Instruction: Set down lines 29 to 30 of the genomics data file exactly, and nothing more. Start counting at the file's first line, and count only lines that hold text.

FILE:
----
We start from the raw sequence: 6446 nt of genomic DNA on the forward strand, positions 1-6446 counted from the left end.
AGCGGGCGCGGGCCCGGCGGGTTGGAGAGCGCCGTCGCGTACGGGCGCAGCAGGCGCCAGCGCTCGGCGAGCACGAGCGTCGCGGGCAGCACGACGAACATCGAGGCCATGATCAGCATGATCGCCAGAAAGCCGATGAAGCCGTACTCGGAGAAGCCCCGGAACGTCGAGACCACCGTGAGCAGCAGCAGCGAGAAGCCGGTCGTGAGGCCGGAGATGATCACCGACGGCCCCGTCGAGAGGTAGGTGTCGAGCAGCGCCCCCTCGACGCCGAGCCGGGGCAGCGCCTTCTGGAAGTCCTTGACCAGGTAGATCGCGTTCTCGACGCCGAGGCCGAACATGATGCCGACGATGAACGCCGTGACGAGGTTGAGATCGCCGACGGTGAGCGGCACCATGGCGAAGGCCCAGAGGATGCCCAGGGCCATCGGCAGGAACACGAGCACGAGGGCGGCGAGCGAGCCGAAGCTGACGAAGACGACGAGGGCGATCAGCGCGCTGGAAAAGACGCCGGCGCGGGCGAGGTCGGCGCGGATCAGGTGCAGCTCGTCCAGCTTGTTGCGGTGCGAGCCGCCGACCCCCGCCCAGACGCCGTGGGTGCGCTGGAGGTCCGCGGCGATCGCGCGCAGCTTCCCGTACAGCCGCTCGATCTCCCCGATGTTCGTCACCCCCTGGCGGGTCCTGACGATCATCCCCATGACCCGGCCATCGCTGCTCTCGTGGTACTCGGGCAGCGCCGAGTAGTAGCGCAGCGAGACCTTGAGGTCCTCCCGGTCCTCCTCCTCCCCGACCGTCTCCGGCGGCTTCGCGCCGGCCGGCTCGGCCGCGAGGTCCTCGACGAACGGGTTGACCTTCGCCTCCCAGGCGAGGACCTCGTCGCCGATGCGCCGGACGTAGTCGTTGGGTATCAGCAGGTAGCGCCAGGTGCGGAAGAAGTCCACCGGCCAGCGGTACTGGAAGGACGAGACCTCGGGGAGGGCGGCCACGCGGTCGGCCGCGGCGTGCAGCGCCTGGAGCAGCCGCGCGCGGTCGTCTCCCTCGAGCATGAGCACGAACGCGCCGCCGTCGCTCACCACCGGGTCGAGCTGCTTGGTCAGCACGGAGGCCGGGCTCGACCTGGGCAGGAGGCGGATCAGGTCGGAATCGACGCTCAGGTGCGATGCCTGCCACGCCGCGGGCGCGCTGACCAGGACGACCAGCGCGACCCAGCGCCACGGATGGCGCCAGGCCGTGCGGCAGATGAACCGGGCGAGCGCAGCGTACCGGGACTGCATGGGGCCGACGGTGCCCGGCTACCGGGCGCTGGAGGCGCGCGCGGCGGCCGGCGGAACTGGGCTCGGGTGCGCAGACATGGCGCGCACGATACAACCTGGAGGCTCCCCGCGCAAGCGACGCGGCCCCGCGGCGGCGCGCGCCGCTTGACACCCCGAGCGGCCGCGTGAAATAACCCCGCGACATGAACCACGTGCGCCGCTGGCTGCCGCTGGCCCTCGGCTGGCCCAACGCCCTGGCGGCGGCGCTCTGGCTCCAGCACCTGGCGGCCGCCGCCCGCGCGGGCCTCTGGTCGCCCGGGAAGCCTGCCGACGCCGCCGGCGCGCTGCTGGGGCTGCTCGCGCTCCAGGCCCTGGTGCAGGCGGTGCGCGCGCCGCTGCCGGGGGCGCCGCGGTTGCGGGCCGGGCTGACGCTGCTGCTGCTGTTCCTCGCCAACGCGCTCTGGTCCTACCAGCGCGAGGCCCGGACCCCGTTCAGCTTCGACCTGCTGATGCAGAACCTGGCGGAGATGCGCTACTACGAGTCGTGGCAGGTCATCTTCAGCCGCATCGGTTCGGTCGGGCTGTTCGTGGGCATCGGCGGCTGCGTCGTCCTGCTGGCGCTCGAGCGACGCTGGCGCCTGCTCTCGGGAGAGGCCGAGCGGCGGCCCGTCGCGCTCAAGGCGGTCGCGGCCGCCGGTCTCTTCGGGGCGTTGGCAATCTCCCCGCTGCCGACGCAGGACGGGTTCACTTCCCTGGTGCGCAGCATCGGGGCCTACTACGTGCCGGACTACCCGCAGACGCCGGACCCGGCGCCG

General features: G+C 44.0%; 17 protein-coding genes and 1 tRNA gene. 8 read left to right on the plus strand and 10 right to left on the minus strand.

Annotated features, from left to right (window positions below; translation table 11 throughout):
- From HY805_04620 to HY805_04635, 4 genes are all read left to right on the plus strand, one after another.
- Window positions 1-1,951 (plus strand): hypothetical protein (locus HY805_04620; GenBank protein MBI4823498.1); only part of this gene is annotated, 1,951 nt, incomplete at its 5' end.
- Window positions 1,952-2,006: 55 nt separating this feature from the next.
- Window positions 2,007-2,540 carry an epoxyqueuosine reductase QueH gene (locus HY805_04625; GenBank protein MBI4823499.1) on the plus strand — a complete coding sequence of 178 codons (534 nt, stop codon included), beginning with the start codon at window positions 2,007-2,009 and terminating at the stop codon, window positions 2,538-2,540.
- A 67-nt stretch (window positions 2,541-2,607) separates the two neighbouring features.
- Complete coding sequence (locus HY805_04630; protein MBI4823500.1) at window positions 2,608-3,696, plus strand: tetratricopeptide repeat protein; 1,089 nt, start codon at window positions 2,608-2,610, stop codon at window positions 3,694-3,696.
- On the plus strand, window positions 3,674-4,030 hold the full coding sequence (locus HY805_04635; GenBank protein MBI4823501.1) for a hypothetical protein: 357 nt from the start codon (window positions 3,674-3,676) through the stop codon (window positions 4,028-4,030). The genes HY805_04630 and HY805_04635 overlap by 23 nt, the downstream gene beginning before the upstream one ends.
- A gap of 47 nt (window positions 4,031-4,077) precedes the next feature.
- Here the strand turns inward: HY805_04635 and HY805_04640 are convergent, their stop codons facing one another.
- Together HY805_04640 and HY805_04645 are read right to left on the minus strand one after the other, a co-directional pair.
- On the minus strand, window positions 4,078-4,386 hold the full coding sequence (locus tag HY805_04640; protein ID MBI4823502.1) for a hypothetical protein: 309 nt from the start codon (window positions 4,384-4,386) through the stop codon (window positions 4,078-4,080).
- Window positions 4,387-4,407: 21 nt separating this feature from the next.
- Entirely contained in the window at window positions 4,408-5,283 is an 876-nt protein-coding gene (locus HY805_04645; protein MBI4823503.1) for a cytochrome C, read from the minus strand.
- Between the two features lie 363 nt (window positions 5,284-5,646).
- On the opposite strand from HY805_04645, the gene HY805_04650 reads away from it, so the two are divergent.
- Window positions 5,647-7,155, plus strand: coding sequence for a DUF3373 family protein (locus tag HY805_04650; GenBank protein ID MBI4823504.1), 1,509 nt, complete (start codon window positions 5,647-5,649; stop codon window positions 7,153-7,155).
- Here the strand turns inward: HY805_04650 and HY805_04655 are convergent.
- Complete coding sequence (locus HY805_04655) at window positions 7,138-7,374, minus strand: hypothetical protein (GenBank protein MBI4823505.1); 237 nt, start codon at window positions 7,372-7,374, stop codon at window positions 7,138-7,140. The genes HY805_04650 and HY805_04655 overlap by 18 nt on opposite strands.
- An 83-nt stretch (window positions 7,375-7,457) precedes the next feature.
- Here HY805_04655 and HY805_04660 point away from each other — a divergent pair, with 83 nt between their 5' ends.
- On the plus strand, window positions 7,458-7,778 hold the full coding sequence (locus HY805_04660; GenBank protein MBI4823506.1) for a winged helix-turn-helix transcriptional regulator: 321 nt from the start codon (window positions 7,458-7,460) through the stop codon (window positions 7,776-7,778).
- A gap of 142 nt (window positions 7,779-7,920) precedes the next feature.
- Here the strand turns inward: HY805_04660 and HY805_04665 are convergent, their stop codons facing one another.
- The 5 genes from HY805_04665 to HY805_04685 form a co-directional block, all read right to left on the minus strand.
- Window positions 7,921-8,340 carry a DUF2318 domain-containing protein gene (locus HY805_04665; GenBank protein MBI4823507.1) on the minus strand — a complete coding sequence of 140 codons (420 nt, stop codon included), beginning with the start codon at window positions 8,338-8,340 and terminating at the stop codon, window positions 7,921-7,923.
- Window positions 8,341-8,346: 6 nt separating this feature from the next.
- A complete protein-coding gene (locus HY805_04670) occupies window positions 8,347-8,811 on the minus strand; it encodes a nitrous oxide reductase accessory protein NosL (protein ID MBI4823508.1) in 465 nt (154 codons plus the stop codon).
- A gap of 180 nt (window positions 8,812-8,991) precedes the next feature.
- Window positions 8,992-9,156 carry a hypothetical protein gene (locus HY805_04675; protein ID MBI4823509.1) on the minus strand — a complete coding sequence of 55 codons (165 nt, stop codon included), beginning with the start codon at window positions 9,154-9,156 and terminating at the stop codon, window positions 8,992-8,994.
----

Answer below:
- Window positions 7,921-8,340 carry a DUF2318 domain-containing protein gene (locus HY805_04665; GenBank protein MBI4823507.1) on the minus strand — a complete coding sequence of 140 codons (420 nt, stop codon included), beginning with the start codon at window positions 8,338-8,340 and terminating at the stop codon, window positions 7,921-7,923.
- Window positions 8,341-8,346: 6 nt separating this feature from the next.